Currently, tidbits of Zelda Wii U news are as rare as oases in the Gerudo Desert. This has led some fans to think the game won’t come out next year, or even on the Wii U, despite reassurances from Nintendo employees Shigeru Miyamoto and Reggie Fils-Aime. Fans of both the company and the Legend of Zelda franchise are familiar with how protective Nintendo can be when it comes to its IPs. The company has branched out in recent times with the announcements of future theme park partnerships and mobile games, but could this protective nature be hurting the development of Zelda Wii U?

Fans may fear this, but it’s unlikely with partners willing to step in and offer help and ideas. The Wii U has benefited from such developers as Platinum Games, who worked with Nintendo to bring great experiences like The Wonderful 101 and Bayonetta 2 to the Wii U; and most recently it was revealed they are helping with StarFox Zero.

“Monolith Soft is always available and we would love to help anytime people ask us.”

Monolith Soft is another partner that appears to be a great fit for Nintendo. As far back as the GameCube days the developer was on board, helping to bring Baten Kaitos to the aptly-named console. They have continued to publish and contribute to games on the Nintendo DS family of systems, such as A Link Between Worldsas well as the Wii and Wii U. A certain Wii game in particular, Xenoblade Chronicles, launched a movement to get it localized in North America, making it a sleeper hit among JRPG fans and ensuring its place in Super Smash Bros. for 3DS and Wii U.

Monolith Soft has worked hard to bring the sequel to life. Xenoblade Chronicles X is a bigger, more ambitious game than the original in terms of open-world gameplay and mechanics. In an interview with Game Informer about the game, the subject of Monolith Soft’s potential involvement with Zelda Wii U inevitably came up. The developer helped out with Skyward Sword after all, and fans — as well as Nintendo employees like Bill Trinen — have drawn comparisons between Xenoblade Chronicles X and the Legend of Zelda franchise.

Xenoblade Chronicles X sunset

Zelda Wii U sunset cliffWhile the art styles are different, there are some similarities between the games already noticed by fans.

When talking of their relationship with Nintendo, Xenoblade Chronicle X’s director Tetsuya Takahashi revealed they held weekly development meetings with the company to discuss progress on the game. Monolith Soft often provided “reports and feedback on the technology and the different kinds of problems [they] encountered.” This information was then shared internally with Nintendo’s various development teams, meaning the Zelda Wii U team has likely already benefited from Monolith Soft’s help.

But what about becoming more involved with Zelda Wii U’s development? While Monolith Soft hasn’t been asked directly for help, Takahashi was open to the idea, saying, “I would want to say that Monolith Soft is always available and we would love to help anytime people ask us.”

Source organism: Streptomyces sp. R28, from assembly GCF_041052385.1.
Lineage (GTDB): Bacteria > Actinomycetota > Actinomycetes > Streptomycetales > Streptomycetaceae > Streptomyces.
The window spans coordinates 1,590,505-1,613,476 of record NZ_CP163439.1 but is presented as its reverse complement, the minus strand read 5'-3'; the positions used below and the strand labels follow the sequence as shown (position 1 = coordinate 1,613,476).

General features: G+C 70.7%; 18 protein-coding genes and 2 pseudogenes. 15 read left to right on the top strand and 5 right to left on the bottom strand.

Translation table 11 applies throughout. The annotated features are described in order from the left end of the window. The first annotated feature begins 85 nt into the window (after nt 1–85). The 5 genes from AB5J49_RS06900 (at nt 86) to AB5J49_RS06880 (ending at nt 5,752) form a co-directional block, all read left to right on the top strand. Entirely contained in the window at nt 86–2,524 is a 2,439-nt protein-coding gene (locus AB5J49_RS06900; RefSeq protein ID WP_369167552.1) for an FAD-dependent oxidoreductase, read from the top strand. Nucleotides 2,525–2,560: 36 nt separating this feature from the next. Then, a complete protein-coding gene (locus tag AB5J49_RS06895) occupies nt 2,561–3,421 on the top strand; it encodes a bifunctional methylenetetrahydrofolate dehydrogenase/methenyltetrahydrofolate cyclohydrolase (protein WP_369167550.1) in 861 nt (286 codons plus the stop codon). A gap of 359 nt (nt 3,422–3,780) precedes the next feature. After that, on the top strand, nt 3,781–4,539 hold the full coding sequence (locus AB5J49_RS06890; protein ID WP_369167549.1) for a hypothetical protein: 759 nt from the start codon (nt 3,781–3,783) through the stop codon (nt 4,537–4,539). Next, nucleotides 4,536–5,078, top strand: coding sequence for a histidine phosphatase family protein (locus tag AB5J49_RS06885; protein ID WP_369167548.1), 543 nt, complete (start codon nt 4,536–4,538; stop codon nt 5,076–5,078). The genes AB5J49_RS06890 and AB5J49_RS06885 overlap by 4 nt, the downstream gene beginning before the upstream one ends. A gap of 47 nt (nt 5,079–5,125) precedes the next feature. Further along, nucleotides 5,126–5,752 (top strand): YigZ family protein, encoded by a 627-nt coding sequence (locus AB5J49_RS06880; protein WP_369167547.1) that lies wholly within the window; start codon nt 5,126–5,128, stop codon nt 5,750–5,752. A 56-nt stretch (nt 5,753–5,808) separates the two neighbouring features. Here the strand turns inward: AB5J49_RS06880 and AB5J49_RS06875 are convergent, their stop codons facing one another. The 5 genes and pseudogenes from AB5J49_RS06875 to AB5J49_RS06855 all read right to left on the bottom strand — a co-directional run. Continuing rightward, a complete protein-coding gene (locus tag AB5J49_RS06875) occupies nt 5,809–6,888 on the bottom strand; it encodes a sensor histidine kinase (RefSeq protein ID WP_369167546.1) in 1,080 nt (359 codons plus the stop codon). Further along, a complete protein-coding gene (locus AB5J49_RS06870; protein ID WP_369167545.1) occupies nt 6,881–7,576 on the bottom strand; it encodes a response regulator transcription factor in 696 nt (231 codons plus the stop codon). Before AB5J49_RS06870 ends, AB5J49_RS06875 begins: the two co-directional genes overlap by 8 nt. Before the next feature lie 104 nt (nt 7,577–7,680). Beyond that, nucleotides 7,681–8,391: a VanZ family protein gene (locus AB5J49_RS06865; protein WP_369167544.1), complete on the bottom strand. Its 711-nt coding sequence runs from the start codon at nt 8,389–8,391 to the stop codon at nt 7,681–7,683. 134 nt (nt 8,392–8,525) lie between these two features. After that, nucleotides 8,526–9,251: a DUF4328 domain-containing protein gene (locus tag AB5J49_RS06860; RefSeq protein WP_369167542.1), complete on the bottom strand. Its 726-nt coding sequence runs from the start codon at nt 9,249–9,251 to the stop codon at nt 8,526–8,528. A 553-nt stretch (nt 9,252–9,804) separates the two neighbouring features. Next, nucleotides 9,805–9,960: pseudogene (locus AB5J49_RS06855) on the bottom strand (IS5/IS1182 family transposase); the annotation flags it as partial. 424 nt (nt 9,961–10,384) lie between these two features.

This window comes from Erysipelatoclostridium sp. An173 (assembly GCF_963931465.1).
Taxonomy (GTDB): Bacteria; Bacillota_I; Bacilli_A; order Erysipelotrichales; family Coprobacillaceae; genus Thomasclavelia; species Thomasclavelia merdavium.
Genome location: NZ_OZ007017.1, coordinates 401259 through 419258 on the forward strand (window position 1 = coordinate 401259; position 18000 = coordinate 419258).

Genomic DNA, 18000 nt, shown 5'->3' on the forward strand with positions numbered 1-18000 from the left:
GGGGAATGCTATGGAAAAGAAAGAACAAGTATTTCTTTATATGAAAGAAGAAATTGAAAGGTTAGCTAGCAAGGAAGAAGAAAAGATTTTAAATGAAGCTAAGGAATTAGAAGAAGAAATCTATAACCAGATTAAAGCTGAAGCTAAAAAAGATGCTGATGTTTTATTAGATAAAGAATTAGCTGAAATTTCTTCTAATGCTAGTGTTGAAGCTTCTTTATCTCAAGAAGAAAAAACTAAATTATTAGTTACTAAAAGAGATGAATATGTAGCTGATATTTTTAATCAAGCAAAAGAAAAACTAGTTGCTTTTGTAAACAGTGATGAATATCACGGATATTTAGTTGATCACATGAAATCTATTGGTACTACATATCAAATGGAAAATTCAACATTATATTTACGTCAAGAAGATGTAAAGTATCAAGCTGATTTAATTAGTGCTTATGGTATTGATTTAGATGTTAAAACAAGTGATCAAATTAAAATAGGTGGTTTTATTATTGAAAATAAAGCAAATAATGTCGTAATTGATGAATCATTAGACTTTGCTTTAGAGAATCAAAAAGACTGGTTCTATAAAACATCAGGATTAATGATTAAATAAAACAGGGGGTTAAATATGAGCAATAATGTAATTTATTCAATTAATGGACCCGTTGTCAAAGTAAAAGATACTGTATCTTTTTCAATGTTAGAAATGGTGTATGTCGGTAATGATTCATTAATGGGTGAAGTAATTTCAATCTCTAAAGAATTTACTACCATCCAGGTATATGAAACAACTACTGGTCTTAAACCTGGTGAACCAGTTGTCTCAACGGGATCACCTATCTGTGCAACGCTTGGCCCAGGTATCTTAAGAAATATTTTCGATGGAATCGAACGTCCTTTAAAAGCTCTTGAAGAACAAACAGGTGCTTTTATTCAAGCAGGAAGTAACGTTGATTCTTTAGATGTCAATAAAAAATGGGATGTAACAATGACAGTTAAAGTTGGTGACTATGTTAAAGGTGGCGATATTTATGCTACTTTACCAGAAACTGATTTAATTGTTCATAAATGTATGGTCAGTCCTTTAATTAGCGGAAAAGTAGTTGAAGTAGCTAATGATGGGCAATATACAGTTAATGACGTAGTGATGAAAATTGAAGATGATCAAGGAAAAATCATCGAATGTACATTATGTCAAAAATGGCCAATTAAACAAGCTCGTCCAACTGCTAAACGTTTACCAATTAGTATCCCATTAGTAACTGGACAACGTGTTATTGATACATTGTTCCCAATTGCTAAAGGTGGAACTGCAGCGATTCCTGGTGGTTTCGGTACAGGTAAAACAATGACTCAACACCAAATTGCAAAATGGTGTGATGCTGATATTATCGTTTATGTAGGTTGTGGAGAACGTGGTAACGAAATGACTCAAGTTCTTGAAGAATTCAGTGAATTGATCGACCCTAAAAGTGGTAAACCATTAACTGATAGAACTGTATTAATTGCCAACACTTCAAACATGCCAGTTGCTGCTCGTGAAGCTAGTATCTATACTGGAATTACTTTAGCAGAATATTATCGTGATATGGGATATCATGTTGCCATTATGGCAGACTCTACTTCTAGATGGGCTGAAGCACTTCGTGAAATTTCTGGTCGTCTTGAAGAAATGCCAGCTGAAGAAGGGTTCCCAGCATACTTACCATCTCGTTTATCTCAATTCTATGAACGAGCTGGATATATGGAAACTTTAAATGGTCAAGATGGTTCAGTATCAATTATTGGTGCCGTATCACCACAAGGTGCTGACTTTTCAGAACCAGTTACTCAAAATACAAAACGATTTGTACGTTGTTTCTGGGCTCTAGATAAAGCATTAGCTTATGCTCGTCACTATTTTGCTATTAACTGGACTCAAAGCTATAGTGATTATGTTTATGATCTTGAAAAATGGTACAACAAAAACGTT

Any contribution Monolith Soft can provide towards Zelda Wii U would be a welcome one, as it could be the most open Zelda game since the original Legend of Zelda. A developer close to Nintendo with experience in the open-world genre could bring a lot of ideas to a franchise that has retreaded familiar territory in recent installments. We’ll have to wait for the next oasis of information to learn more of this potential partnership.

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  • Vladislak

    I’m not opposed to the idea, but at the same time the Zelda team seems to be doing fine. They’ve already explained their reasons for lack of info on the new game and I trust them to get it done right.

    It is nice of Monolith Soft to offer though. 🙂

  • Andrew Kirby

    I would hate for Nintendo to start garnering a large amount of help for their famous titles (In house); under the fear that the game would lose the “Nintendo Magic” that we have come to love in the past 20 years. Although Nintendo would never let that happen, I believe it’s a fear that people should realize. Of course, getting help on a game title is not a bad thing but, a vast array of changes can be made and the game could become something completely different than intended.

  • Gerald Hartman

    games already done they are delaying it on purpose for nx or just the the anniversary

    • ajvizz

      I think all three are true. They want to celebrate 30th, they want a solid launch title for NX, and they want address the “overworld looks boring” concerns.

    • Sdudyoy

      I don’t think Nintendo would delay a finished game almost two years for that reason, the game was supposed to come out at the end of this year, the NX doesn’t come out till at least 2017.

      As far as the anniversary goes, that’s a little more plausible, but I doubt that as well.

      Nintendo knows how many people bought the Wii U for the promised Zelda game, and they can’t go back on that without fans loosing trust in them.

      • Gerald Hartman

        then u better from their history they did this with the wii